In denying the motion, the ERC said the fixed price nature of the PSAs was intended to act as “natural barrier” to protect consumers from external threats such as market volatilities.
“The fact that the PSA is financial in nature provided Meralco and its consumers the assurance that any fuel supply risk was of no moment and was assumed in full by the supplier,” the ERC said in its October 2022 decision.
The following month, San Miguel secured a temporary restraining order from the Court of Appeals on the ERC ruling.
Sam Reynolds, an energy finance analyst with the Institute for Energy Economics and Financial Analysis (IEEFA), said that regardless of the stay order, the ERC decision was a signal to distribution utilities to be more careful in negotiating their PSAs with power suppliers.
“I think what we saw was the ERC preventing a very slippery slope for fossil-fuel developers to continue to renegotiate contractually obligated prices. And so I think in the grand scheme of things, the ERC made the right choice,” he said.
The decision also provided a more level playing field, he said, between renewable-energy players and fossil-fuel power developers, as the latter would now be forced to reflect volatile fuel prices in their bid prices for PSAs.
Distribution utilities and electric cooperatives are required to hold an auction such as a competitive selection process before locking into a PSA with generation companies as part of a policy introduced by the previous administration in 2018. The process was meant to ensure that utilities purchased electricity at the “least cost.”
But power generation companies have either historically been granted price adjustments due to “force majeure instances” or have applied “fuel cost pass-through” provisions in PSAs, effectively hiking generation prices.
“The problem [with our energy supply] is not just the [lack or availability of] power plants, it’s the procurement [process] of the distribution utilities and also the connections to the grid. So what we need is a real systems approach,” said Albert Dalusung III, energy consultant of the Institute for Climate and Sustainable Cities.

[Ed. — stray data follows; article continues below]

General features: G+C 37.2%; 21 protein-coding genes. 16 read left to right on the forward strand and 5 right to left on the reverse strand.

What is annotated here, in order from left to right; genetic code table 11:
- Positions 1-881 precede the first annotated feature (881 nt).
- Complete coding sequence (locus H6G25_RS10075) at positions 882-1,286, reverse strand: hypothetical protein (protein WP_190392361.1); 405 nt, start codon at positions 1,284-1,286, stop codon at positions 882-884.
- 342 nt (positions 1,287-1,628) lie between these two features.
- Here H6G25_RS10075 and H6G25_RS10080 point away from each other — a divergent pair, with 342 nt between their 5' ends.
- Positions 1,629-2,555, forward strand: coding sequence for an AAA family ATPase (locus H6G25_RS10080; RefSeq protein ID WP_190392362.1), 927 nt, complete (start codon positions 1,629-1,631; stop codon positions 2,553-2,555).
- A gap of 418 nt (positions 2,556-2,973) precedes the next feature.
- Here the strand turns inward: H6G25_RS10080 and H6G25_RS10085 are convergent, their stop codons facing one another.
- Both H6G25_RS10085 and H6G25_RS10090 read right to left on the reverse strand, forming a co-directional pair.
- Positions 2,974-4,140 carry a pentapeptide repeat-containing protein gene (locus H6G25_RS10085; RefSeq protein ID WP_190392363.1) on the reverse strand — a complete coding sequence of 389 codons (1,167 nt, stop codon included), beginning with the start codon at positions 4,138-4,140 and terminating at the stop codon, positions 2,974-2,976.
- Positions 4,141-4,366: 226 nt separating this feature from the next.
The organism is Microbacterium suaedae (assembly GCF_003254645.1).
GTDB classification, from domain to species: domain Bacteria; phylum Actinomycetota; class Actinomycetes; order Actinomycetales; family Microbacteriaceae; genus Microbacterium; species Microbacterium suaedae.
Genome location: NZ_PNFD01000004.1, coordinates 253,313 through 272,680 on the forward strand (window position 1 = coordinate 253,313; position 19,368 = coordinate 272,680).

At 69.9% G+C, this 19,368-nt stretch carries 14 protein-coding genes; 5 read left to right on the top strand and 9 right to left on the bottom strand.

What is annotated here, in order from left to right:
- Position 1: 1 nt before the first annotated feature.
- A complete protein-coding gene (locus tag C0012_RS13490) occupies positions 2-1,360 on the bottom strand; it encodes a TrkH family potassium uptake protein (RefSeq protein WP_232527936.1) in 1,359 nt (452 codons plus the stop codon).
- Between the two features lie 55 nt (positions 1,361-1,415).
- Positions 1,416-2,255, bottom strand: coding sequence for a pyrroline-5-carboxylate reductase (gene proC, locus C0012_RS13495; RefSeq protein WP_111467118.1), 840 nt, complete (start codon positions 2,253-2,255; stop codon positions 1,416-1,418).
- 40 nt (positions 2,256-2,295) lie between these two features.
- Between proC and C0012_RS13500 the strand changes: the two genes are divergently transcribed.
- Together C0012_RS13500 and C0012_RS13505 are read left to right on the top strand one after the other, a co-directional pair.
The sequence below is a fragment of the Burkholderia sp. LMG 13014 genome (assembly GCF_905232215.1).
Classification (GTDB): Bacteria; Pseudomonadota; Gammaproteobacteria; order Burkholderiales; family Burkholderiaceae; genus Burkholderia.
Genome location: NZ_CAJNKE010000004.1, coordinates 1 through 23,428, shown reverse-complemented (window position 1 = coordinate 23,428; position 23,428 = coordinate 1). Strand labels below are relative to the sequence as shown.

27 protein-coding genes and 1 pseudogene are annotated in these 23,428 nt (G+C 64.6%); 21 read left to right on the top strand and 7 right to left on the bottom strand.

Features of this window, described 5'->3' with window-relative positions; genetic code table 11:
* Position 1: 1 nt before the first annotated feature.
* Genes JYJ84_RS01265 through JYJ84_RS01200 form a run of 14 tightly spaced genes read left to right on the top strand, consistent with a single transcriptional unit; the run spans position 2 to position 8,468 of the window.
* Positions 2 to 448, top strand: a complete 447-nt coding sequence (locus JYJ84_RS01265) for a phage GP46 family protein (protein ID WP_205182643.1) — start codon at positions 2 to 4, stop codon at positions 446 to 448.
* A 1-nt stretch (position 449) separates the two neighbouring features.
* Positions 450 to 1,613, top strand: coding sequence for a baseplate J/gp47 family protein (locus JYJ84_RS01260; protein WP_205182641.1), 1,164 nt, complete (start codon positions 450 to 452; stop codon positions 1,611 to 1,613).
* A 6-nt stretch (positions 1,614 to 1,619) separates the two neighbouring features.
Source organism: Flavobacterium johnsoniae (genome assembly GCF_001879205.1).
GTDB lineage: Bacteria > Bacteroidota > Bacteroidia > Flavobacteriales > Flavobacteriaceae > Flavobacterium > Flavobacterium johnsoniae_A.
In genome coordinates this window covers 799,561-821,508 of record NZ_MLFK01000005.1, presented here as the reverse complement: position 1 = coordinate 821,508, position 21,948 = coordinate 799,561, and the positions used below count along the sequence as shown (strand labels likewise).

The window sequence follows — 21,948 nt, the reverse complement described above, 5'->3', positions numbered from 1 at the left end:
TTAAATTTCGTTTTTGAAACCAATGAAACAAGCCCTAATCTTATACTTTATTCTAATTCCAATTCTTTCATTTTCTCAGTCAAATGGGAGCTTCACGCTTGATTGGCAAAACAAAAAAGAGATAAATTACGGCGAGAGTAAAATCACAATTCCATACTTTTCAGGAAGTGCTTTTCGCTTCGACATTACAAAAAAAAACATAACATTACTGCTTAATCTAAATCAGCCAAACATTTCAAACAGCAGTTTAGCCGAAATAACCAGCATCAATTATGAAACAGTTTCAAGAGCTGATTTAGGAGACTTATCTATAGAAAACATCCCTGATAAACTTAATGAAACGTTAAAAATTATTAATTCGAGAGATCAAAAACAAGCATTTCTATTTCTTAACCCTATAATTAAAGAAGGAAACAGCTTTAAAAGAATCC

“And I’m optimistic both Mona (Dimalanta) and Secretary Lotilla can work together [to do that].”
New policies introduced
Under the Marcos administration, DOE and ERC policies have indicated a preference for indigenous energy sources.
In October 2022, the DOE issued a circular declaring renewable energy resources as “preferential dispatch generating units” in the Wholesale Electricity Spot Market (WESM), the trading platform for power producers and distribution utilities.
This gave utilities that buy power from the spot market a higher chance of procuring renewable energy resources, which are cheaper than fossil-fuel-run power plants.
Weeks earlier, the agency increased the compliance requirement of distribution utilities in the renewable portfolio standards (RPS) program. Previously, the RPS program mandated on-grid power suppliers to increase the share of renewable energy sources in their power mix by 1% on an annual basis from 2020 to 2030. The DOE has since increased this requirement to 2.52%.
In November 2022, the DOE amended the rules and regulations of the RE law to lift foreign ownership limitations on renewable energy projects.
Renewable energy producers had been calling for more liberal ownership rules, arguing that foreign suppliers possessed more experience and advanced technology.
“The recent changes in policy will be a big boost in helping to really start that learning curve for the Philippines to encourage more price discovery of renewables and hopefully, to speed up or accelerate the transition to cheaper forms of energy,” Reynolds said.
Capongcol of the REMB said new policies signaled that the country was “open for business” for renewable energy development.
Based on the Philippine Energy Plan (PEP) 2020 to 2040, about P25 billion in investments would be needed in the renewable energy sector for the country to achieve its goal of increasing renewable power generation to 35% by 2030.
Both Capongcol and Dimalanta said the National Renewable Energy Program (NREP), the basis of the targets in the PEP, was being updated.
“When the earlier plan was created, the prices we considered for RE technology were based on 2018 prices… imagine what it is now. They have generally decreased,” said Dimalanta, who also chaired the National Renewable Energy Board. “So there’s really a chance it can change.”
Regulators also want the public to have a key role in diversifying the country’s energy supply mix.
Updated rules on Distributed Energy Resources (DER) published in November by the ERC effectively allow industrial consumers, like manufacturers, which may need capacity of up to 1 MW, to build their own power supply. They also have the option to sell at least 30% of their excess energy to distribution utilities.
Aside from commercial power generators, distribution utilities may soon tap supply from individual customers.
“In the future, the share in the [power supply] mix may already include the voluntary programs, like people choosing to have solar panels [through net metering], or manufacturers choosing to contract from renewable energy plants,” Dimalanta said.
Regulator finally fines NGCP
There’s still one huge hurdle for renewable energy producers: access to the power grid that links power generation to distribution utilities like Meralco.